There are two methods tested for the production of planting materials needed for the establishment of seed orchards — cuttings and grafting. The project conducted an experiment that tested the two asexual methods on the three species — D. cochinchinensis, P.  macrocarpus, and D. intricatus. The experiment aimed to determine which of the two methods will result in higher success. In the case where a comparably similar result is obtained, grafting will be chosen as the preferred asexual method owing to its well-developed and stronger rootstocks. Rooting hormones were applied to the cuttings, which were then placed in an incubation chamber (Figure 1).  The grafted seedlings, on the other hand, were covered with a small plastic bag to prevent the graft from getting wet, and possibly resulting in rotting. To prevent desiccation, the grafted seedlings were placed in a small incubation chamber. The grafted seedlings and cuttings were watered in moderation.

Outcome of Asexual Propagation & Seed Orchard Establishment

After conducting the experiment, the result indicates that grafting P. macrocarpus and D.  cochinchinensis resulted in a higher success rate of 80%, while the cuttings only saw a success rate of around 20%. D. intricatus failed to develop roots in the cutting experiment and saw no success when grafting the scion to the rootstocks. The plant propagator of IRD tried grafting the scions to the naturally growing seedlings in the field but to no avail. Under the advice of experts from NIFoS, IRD tried grafting the scion of D.  intricatus with D. alatus rootstock.  However, the method failed to develop a successful graft. After repeating the trials, the IRD decided to use grafted seedlings for D. cochinchinensis and P. macrocarpus, and seedlings from the superior plus trees for D. intricatus.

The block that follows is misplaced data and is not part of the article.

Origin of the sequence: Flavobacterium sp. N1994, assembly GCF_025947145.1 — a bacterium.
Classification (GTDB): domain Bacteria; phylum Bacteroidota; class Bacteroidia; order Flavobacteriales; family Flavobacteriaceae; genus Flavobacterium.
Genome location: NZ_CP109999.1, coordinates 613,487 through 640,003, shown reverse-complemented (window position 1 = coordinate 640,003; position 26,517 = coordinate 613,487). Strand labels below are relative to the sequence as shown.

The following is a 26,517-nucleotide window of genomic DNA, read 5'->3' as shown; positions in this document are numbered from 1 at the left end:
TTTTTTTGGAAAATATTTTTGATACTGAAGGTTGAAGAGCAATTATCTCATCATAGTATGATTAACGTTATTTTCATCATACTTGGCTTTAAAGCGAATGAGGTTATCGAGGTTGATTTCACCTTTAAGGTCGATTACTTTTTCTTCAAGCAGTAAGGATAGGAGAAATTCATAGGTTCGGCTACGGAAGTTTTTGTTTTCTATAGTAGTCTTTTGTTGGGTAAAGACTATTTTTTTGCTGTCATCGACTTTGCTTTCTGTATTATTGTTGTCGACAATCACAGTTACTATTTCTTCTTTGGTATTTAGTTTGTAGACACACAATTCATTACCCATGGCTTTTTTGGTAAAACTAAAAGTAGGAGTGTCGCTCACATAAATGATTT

The established seed orchard is now in its fifth year and started to bear fruits (Figure 4).  Generally, the trees have developed strong and healthy grafts. The orchard, despite it going through several typhoons, has had only very few trees that have broken in the graft points. So, in general, the grafting of the seed orchard is deemed most successful with such resilient orchard established.

Moving Froward

Currently, the project is preparing the next phase of the experiment. The project will be testing the viability of the seeds produced from the grafted mother trees.  So far, there is no information on the germination of the seeds collected from the two species (D. cochinchinensis and P. macrocarpus) and whether the generation varies under different ages of the grafted parent trees. The seeds produced from the grafted superior mothers[1] from the seed orchard will also be tested in the field.  From 2022 through 2023, a demonstration forest will be established where the seedlings collected from the grafted seed orchard will be out planted to validate their growth performance, which will be compared with that of the mother trees in the control site. With the demonstration plot establishment, the project is expected to show more significant progress in the future.

Figure 5. Aerial view of the Dalbergia seed orchard

[1] Parallel to the establishment of a seed orchard, a provenance trial was also conducted to simultaneously determine which among the different provenances have the best performance.

Contributed by:
Kimsrim Seab, Project Coordinator for AFoCO/005/2014 and 2017 AFoCO Fellowship Official, and
Khiev Sokleap, 2021 AFoCO Fellowship Official from Cambodia